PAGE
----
New Depth For 3d

As technology improves, filmakers see more than just a passing gimmick in visuals that literally jump off the screen

June 29, 2008|By Chris Kaltenbach | Chris Kaltenbach,Sun reporter

For years, 3-D movies have been the Rodney Dangerfields of cinema: amusing, intriguing but certainly not to be taken seriously.

They were OK for 1950s-film revivals, or as amusement-park attractions, or for big-screen IMAX presentations where audiences could oooh and ahhh over whales presented life-size and the water from their blowholes practically spraying you in the face.

But now the cheap thrills of 3-D are evolving into something smarter and maybe even a little more subtle. Increasingly movies - including two out next month - are banking on a level of 3-D depth that promises to go beyond gimmicky and become a new way of storytelling.

In Journey to the Center of the Earth, based on Jules Verne's 1864 intra-terrestrial adventure, star Brendan Fraser races across cracking lava fields that extend right up to the edge of the audience, while co-star Josh Hutcherson dangles from an improvised kite that seems to be soaring directly overhead.

In Fly Me to Moon, animated dragonflies hover just inches from the viewer's nose, and Apollo rocket ships roaring into the heavens are so close, one could almost reach out and hitch a ride.

"3-D allows you to have a more emotional experience, triggering sensory perceptions that you've just never had before," says Cary Granat, co-CEO of Walden Media, whose 3-D live-action version of Journey opens July 11. "We're not talking about the pop-out 3-D from horror films in the 1950s. We're talking about immersing you in a frame."

Adds director Ben Stassen, whose animated flies-in-space adventure, Fly Me to the Moon, opens Aug. 8, "I think that 3-D will be the new language of cinema."

The depth-defining process, with its promise of characters that almost literally jump off the screen, "is nothing less than the greatest adventure that has happened to all of us in the movie business since the advent of color 70 years ago," Dreamworks Animation head Jeffrey Katzenberg told a meeting of national and international theater owners in May.

In fact, Katzenberg is so sold on 3-D, he has decreed that all his studio's features will be released with the added dimension, beginning with March 2009's Monsters vs. Aliens and including 2010's Shrek 4. Disney has made a similar commitment for its computer-animated films, beginning with November's Bolt.

Other prominent filmmakers share Katzenberg's enthusiasm. Director James Cameron, who hasn't made a feature film since breaking every box office record in the universe with 1997's Titanic, is set to return to theaters in 2009 with a 3-D sci-fi extravaganza called Avatar. And Tim Burton is working on a 3-D version of Alice In Wonderland, set for a 2010 release.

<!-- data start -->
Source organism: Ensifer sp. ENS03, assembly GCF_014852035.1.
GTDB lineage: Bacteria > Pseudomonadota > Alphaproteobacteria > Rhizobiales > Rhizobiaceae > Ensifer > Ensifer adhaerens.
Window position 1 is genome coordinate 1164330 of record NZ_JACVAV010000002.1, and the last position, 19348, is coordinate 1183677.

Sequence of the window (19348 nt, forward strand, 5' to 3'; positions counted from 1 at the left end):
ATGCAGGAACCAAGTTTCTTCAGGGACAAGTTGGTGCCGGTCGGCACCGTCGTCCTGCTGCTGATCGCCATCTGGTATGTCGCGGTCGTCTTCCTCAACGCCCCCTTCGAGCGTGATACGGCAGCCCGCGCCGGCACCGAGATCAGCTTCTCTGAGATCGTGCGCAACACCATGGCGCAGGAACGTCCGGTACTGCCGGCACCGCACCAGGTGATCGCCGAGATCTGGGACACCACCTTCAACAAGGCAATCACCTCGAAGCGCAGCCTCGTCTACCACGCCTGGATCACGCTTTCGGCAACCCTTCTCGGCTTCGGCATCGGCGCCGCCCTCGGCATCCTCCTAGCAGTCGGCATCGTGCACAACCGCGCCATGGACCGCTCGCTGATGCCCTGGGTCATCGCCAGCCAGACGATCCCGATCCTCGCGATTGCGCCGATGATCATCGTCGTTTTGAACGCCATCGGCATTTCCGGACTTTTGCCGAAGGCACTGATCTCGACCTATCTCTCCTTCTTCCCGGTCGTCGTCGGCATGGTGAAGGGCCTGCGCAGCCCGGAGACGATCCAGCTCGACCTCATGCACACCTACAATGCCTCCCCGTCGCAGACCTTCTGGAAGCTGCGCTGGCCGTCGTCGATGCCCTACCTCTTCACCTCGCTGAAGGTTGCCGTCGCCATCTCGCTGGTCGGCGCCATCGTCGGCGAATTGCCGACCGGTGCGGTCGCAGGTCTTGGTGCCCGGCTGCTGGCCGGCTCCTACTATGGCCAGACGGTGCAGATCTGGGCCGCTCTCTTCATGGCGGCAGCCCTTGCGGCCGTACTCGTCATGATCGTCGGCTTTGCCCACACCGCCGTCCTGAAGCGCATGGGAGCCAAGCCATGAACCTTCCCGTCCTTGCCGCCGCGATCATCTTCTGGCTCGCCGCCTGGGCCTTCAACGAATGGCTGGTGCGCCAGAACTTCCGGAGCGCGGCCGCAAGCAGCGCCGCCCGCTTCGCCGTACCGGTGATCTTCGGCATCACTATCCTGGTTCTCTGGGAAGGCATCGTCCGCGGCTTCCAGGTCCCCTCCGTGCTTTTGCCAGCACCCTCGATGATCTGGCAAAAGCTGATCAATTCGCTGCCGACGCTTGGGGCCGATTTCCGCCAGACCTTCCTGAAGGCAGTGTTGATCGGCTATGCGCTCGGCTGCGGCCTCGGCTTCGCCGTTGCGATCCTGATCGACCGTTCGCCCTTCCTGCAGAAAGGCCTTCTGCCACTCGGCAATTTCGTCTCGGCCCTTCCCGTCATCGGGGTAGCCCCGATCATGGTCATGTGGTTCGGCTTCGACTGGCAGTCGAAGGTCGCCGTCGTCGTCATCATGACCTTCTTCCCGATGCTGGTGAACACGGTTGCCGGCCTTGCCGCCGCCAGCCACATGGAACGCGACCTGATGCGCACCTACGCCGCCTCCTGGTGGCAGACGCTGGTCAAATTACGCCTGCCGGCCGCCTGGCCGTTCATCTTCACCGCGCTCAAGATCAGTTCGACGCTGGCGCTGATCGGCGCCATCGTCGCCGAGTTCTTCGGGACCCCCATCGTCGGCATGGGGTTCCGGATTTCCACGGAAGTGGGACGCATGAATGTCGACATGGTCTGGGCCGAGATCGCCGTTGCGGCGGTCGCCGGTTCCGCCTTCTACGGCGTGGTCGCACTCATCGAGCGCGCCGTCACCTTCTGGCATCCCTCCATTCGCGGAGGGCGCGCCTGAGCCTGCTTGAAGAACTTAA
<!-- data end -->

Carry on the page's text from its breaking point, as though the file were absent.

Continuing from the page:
"People have a real desire for 3-D product, to see things differently, in a more unique way," Granat says. "It's a whole different experience."

Whereas old-time 3-D was meant to impress audiences, proponents of the new technology say, the idea now is to involve them.

When Alfred Hitchcock filmed Dial M for Murder in 3-D in 1954, he, almost alone among his peers, saw the process not as a gimmick, but a tool. He used obvious 3-D sparingly - only twice in the entire film, really, including when Grace Kelly thrusts her hand out while being attacked, as if imploring the audience for help. Such restraint added to the scenes' power by not allowing the audience to grow weary of the effect. For much of the film, the added dimension was used simply to add depth to the scene, to increase the viewer's sense of involvement, to enrich.

Filmmakers like Stassen and Journey director Erik Brevig are trying to follow Hitchcock's example.

"Not only am I blocking a scene so that it's interesting in 2D," says Brevig, "but I'm actually using depth, having things in the distant background, having things in the mid-ground and foreground, that will be aesthetically pleasing or delightful or surprising or shocking to the audience. I can use depth as one of my storytelling tools."

But 3-D movies, whose origins go back more than 80 years and which enjoyed their heyday more than a half-century ago, have never been more than curiosities.

Until now.

In recent years, a handful of films have been released in 3-D, beginning with 2003's Spy Kids 3-D: Game Over and extending to last year's Beowulf. Improved technology has made the 3-D effects more realistic, and made the movies themselves easier on the eyes. Even though audiences still have to wear the funny glasses, they're less likely to suffer from eye strain than moviegoers of the 1950s.

More important, the movies made money. Spy Kids 3-D, with a budget of less than $40 million, grossed $111.8 million when it was released in the U.S. Robert Zemeckis' Polar Express, which had a limited 3-D release, brought in $45 million on just 64 screens, says Stassen - a substantial chunk of the $162.8 million it realized during its initial U.S. release in 2004-2005.

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